Now that’s more like it.
4) Zoro vs Mr. 1
- Roanoa Zoro. Luffy’s first and most dangerous crew member (after Luffy himself, anyway), Zoro is a taciturn warrior whose dream is to become the world’s greatest swordsman– and of course traveling with Luffy has given him no shortage of opportunities to practice. Yes, his name is Zoro, like the Spanish hero. Voiced by Kazuya Nakai.
- Powers/weapons/abilities: Zoro has exaggerated strength and agility, but he fights almost exclusively using his three katanas. A practitioner of what he calls “Santoryouu” (“Three-Sword”) style swordsmanship, the amount of blades he is using at any given time will vary depending on the situation, but optimally he uses all three at once: one in each hand and the third in his mouth. Such is the glory of One Piece that an idea so absurd can actually work on-screen. All three of Zoro’s swords are considered to be “special” in some way, but the most valuable and powerful is white-handled Wado Ichimonji sword, an heirloom from his dead friend and the one he favors most (and frequently puts in his mouth).
- Mr. 1 (real name Daz Bones), one of the most powerful Baroque Works agents. Not as actively cruel as many of his compatriots, he’s still a ruthless killer. Voiced by Tetsu Inada.
- Powers/weapons/abilities: Daz Bones consumed a Devil’s Fruit which makes him able to turn any part of himself into blades at will, and effectively makes his body into organic-looking steel; think of him as sort of a cross between the T-1000 and Colossus. Naturally, this makes him very hard to hurt.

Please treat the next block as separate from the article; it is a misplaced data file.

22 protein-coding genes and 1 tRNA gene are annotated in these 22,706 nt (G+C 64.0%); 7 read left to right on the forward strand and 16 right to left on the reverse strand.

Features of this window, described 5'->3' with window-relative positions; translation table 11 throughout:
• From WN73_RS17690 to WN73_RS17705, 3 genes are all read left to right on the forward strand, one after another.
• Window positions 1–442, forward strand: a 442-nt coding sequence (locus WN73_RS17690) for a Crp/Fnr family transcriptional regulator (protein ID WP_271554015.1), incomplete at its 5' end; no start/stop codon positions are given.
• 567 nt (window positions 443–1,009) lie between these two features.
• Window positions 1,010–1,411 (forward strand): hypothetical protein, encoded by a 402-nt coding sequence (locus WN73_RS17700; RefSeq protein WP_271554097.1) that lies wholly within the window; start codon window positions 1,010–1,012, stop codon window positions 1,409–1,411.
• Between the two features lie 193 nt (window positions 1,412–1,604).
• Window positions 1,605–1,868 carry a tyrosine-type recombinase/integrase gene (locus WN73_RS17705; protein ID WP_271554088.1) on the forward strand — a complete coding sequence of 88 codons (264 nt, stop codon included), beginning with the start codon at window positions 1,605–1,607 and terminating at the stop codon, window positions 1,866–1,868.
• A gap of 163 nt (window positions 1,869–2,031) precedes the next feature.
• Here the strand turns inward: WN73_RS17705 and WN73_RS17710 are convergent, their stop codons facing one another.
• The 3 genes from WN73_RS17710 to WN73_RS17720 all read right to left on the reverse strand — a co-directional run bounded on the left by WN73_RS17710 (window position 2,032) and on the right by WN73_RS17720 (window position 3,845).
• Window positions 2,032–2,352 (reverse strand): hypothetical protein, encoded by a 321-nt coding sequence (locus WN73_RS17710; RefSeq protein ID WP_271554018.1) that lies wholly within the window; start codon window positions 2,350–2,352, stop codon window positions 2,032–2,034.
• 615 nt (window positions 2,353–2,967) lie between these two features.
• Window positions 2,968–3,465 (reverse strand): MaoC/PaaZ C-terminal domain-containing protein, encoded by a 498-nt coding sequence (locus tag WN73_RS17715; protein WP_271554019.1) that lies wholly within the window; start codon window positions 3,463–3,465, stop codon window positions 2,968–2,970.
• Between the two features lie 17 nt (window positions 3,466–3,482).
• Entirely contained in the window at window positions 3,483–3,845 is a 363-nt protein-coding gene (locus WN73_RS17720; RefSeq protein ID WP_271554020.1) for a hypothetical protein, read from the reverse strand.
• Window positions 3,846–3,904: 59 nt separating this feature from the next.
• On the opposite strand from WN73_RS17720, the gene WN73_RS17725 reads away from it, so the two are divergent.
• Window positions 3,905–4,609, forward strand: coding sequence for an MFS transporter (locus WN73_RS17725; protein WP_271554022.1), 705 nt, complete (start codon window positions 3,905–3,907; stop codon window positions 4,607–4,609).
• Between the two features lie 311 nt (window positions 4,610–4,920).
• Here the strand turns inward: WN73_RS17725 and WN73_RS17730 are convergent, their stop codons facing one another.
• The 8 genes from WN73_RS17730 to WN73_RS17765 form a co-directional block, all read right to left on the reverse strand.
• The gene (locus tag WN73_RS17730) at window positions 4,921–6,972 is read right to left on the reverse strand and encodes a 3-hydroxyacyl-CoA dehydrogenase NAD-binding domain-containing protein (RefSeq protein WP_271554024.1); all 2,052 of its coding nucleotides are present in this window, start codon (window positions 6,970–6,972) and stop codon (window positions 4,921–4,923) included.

The Setup: We actually see the beginning of this confrontation during a brief cutaway from Sanji’s fight. The #1 team is pursuing Nami and Zoro arrives just in time to save her. The two face off, leaving Nami and Miss Doublefinger to tangle elsewhere.
Zoro soon recognizes the nature of Bones’ power. Mr. 1, meanwhile, deduces that Zoro is the swordsman who defeated 100 of Baroque Works’ lower-ranking members recently, and also killed the previous Mr. 7 several years ago, when the agent tried to recruit him. Cool as ever, Zoro smiles and asks, “You wanna try to recruit me, too?”
Thus begins the perfect matchup: an aspiring swordsman against someone who’s effectively a living sword.
The Fight: The combat here is unusual even when neither opponent is pulling off fancy moves– it’s just so strange to see swordplay deflected by limbs.
After some initial clashing and more trash talk, Zoro dons his trademark bandanna and bites down on sword #3. He uses his Bull Horn attack charge immediately…
… but the strikes doesn’t even faze Mr. 1, who simply closes his eyes and hunkers down. Zoro lands on the other side of him, and realizes that what he’s seen about the villain’s Devil Fruit power is true: his body (or at least his skin) truly is steel. He muses out loud about how if he can’t cut steel, then he can’t cut Mr. 1. Smiling cockily, he actively relishes the challenge: he’ll just have to figure out how to cut steel. He even pities Mr. 1 for being the poor bastard Zoro’s new skill will be tested on. Daz Bones is dubious, as no swordsman has ever been able to cut him before. Zoro’s reply: “You’ve never met me before.”
Zoro’s pretty freaking cool, you guys.